At the face of growing police violence and discrimination in the 1940s, the zoot suit became a symbol of resistance among Mexican Americans and African Americans. This unique style offered young men and women a tool to navigate their own processes of identity construction as a negotiation between white middle-class norms and the expectations of their own communities.
About The Author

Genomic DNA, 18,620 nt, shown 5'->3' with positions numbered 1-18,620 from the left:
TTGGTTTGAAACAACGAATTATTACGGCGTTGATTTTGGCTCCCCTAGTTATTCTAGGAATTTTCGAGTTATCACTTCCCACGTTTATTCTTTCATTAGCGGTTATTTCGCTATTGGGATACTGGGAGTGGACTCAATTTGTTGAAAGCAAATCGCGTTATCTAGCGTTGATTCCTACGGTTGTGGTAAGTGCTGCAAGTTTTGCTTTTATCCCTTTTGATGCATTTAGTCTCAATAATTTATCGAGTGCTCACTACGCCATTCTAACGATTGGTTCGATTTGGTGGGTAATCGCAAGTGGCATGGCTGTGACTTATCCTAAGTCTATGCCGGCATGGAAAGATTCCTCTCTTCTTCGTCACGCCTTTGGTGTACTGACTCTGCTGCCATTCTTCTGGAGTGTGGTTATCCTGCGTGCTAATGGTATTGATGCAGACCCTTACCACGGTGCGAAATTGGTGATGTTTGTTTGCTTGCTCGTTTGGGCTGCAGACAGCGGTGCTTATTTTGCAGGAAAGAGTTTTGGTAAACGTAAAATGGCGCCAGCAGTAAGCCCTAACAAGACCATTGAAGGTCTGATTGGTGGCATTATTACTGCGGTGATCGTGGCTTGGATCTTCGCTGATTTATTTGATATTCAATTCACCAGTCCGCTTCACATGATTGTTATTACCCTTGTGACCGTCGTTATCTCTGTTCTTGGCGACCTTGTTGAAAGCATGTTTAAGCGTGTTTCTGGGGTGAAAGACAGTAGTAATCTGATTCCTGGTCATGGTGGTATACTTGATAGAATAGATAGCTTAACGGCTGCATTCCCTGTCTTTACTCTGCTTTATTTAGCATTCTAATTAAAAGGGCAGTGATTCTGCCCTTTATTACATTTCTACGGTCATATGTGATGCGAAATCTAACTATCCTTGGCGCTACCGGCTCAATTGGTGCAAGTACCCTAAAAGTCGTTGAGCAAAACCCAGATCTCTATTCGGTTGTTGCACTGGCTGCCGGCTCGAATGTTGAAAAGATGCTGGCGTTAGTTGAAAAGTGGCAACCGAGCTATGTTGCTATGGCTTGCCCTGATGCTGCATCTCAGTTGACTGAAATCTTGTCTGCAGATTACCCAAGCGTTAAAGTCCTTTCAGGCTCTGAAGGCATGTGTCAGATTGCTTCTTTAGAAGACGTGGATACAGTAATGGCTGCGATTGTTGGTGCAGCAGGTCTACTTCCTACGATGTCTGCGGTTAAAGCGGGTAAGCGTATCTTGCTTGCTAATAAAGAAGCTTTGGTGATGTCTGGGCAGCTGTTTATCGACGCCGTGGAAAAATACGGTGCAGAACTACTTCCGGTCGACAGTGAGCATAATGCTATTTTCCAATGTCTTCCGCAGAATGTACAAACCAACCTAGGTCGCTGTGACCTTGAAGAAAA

Laura specializes in the history of art and fashion in the early modern Spanish World. She is a doctoral candidate at the College of William and Mary and received her MA in Fashion Studies from Parsons School of Design. Her dissertation explores the adoption and adaptation of European fashions, their fusion with local Indigenous elements of dress, and their representation in portraits and pictures of types in the Viceroyalty of New Granada in the second half of the eighteenth century.